Finding treatments for advanced stage cancer isn’t easy. Therefore, early detection methods are paramount in the fight against the disease. Motivated by the opportunity to intervene as early as possible in the course of cancer, Dr. Muneesh Tewari, a Univ. of Michigan researcher, has been studying the diagnostic potential of blood-based biomarkers. In particular, Dr. Tewari has been researching microRNA (miRNA) as an early biomarker for prostate cancer.
Tracking cancer with miRNA
miRNAs regulate the expression of thousands of genes in both normal and pathophysiological processes, including cancer, making them a hot area of biological research. Numerous studies have shown that these small, non-coding RNAs have great potential as biomarkers, as researchers are able to monitor them in samples from tissues, cells and body fluids—such as urine, cerebrospinal fluid, blood, plasma, sputum and serum.
The value of microRNA lies in the fact that unlike DNA, it’s highly responsive to environmental changes—meaning that changes in disease physiology will be reflected in miRNA levels. This may allow oncologists to track the progress of the cancer without the use of invasive CAT or PET Scans. Other blood-based biomarkers have been studied for cancer detection such as prostate-specific antigen (PSA) prostate cancer or CA-125, which is linked to ovarian cancer. Dr. Tewari believes that accurate diagnosis will depend on a combination of blood biomarker detection methods.
Quantification of low levels of miRNA using Droplet Digital PCR
Dr. Tewari recognized the potential of microRNA as an early biomarker for prostate cancer detection, and set out to test its feasibility as a diagnostic tool. During his time at the Fred Hutchinson Cancer Research Center, he found that microRNAs are released from tumors into the bloodstream in a very stable form allowing them to be detected. However, some of the microRNAs associated with cancer cells are in relatively low abundance.
The most common way to detect microRNA in blood samples is quantitative real-time PCR (qPCR). However, researchers have found that qPCR measurements of miRNAs in serum or plasma can’t be reliably compared from one day to the next, undermining the use of miRNAs as blood-based biomarkers. Therefore, Dr. Tewari’s laboratory faced the challenge of accurately and precisely quantifying microRNA for confident diagnosis of the disease and tracking response to therapy.
For years, Dr. Tewari was interested in using the digital PCR (dPCR) method to quantify miRNAs. Digital PCR is a nucleic acid molecule counting method that works by partitioning the sample into hundreds or thousands of reactions so that it can count the presence or absence of target molecules in each partition after endpoint PCR amplification. The result gives users an absolute measurement without the use of a standard curve, reducing error and improving precision. Unfortunately, Dr. Tewari couldn’t afford to run the large numbers of samples needed on available instruments at the time. That changed when Bio-Rad’s QX100 Droplet Digital PCR (ddPCR) system entered the market in 2011, providing 10-fold lower per sample costs and higher throughput, making it practical for the detection of miRNA in plasma.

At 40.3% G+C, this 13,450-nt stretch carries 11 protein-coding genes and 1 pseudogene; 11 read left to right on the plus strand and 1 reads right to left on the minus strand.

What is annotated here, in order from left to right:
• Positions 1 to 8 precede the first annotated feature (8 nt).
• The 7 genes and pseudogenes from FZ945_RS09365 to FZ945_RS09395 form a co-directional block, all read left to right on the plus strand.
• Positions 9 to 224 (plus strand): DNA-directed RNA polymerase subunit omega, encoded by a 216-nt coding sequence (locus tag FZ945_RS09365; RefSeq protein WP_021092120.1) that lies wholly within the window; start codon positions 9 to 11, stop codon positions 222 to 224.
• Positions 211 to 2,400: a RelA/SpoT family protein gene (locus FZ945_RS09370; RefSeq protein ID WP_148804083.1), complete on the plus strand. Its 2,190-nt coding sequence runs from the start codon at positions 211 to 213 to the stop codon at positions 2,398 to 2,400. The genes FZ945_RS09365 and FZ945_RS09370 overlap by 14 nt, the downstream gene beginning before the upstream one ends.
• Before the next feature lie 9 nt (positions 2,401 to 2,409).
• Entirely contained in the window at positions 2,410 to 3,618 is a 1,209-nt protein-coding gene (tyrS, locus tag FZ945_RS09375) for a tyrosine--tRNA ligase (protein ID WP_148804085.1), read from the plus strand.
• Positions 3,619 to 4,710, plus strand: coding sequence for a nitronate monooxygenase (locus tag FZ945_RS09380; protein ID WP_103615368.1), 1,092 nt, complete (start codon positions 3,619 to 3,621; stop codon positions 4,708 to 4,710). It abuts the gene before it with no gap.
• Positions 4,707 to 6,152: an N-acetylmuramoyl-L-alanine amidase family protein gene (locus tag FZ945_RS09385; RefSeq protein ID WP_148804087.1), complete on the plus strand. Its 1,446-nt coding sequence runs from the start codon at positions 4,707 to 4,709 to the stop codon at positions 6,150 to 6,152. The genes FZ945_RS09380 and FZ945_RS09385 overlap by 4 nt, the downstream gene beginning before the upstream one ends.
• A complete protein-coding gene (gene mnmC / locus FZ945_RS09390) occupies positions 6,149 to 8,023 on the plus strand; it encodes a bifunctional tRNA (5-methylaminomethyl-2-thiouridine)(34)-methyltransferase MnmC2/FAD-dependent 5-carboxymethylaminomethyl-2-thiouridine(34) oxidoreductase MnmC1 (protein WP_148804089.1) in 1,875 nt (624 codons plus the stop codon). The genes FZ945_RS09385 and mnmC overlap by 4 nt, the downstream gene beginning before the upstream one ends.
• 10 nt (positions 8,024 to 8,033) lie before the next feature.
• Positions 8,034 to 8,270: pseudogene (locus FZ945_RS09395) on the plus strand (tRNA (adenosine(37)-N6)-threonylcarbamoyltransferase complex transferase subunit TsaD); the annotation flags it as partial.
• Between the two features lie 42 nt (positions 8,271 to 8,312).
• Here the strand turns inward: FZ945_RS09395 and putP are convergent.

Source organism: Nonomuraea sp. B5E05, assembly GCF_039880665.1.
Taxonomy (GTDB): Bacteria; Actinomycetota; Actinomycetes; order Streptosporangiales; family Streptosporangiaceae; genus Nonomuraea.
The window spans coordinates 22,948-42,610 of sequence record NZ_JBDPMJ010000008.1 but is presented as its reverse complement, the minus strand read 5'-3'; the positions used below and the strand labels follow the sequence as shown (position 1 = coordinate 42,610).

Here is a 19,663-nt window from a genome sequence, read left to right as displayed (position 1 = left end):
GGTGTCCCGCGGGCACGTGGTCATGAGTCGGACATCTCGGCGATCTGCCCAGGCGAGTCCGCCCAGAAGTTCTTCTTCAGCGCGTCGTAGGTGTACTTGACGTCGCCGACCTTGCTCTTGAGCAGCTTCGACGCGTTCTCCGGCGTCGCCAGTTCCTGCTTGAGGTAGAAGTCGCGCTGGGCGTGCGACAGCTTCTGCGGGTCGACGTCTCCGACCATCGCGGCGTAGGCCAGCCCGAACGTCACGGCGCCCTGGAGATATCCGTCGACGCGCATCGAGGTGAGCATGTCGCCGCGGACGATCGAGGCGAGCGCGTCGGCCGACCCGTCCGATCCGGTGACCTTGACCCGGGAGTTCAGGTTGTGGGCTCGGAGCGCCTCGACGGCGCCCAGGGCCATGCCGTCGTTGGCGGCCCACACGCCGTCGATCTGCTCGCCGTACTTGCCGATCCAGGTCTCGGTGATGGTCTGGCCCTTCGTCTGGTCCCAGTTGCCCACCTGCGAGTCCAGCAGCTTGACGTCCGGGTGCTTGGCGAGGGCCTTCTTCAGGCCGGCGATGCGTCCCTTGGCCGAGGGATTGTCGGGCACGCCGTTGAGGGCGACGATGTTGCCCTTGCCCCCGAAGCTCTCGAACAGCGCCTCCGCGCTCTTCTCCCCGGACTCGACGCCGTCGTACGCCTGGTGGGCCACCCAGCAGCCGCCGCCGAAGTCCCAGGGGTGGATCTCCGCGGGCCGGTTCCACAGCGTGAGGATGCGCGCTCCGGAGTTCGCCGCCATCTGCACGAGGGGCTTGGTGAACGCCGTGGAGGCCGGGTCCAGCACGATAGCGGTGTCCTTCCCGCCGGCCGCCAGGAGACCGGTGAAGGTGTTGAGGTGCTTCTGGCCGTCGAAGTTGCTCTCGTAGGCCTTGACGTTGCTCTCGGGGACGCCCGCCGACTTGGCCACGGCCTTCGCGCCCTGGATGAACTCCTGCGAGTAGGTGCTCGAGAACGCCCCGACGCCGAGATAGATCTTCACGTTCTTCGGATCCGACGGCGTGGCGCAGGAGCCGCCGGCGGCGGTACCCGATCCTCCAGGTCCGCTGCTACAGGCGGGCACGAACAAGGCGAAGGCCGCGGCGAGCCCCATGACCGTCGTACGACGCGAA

Droplet digital PCR is more reliable than real-time PCR for quantifying miRNA
In a study published in the September 2013 issue of Nature Methods, Dr. Tewari showed that ddPCR standardizes the microRNA quantification process, making it feasible for results to be compared at different times and presumably across different institutions. He tested qPCR and ddPCR side-by-side to compare their reliability. First, he and his team assessed the robustness of the two techniques on cDNA from a dilution series of six different synthetic miRNAs in both water and plasma on three separate days. In comparison to qPCR, the researchers found that ddPCR demonstrated greater precision—48 to 72% lower coefficients of variation—with respect to qPCR-specific variation.
Next, Dr. Tewari and team compared the two methods for detecting miRNAs in serum. They were specifically looking for miR-141, a biomarker he discovered for advanced prostate cancer. During the study, they analyzed serum samples from 20 patients with advanced prostate cancer and 20 age-matched male controls using both qPCR and ddPCR. What the team found was remarkable: ddPCR improved day-to-day reproducibility sevenfold relative to qPCR. In addition, ddPCR was able to distinguish case vs. control specimens with higher accuracy than qPCR—just what the team had been looking for.
When conducting multi-institutional studies—patients coming in on different days at different locations—it’s crucial to have a technique that gives highly reproducible results. ddPCR allows just that. Dr. Tewari’s findings have given him and other researchers the confidence to compare data from biomarker studies conducted over a span of days within a laboratory. He’s equally confident that the technique will reliably measure miRNA across different locations, which would pave the way for miRNAs to be regularly used as biomarkers.
What the future holds for cancer biomarkers
Dr. Tewari and his laboratory will continue to study miRNAs as biomarkers of cancer. He is also interested in learning more about other types of RNA, as well as DNA biomarkers. Tewari’s laboratory operates under the belief that in order to create a comprehensive cancer detection method, various types of markers and approaches must be carefully studied and integrated. The team’s ultimate goal is to develop biofluid-based approaches for disease detection and monitoring with simplicity in mind. Dr. Tewari believes that as biomarker quantification methods evolve, they will become simpler and more automated, so that reproducibility continually improves. Droplet digital PCR will undoubtedly play an important part of that process.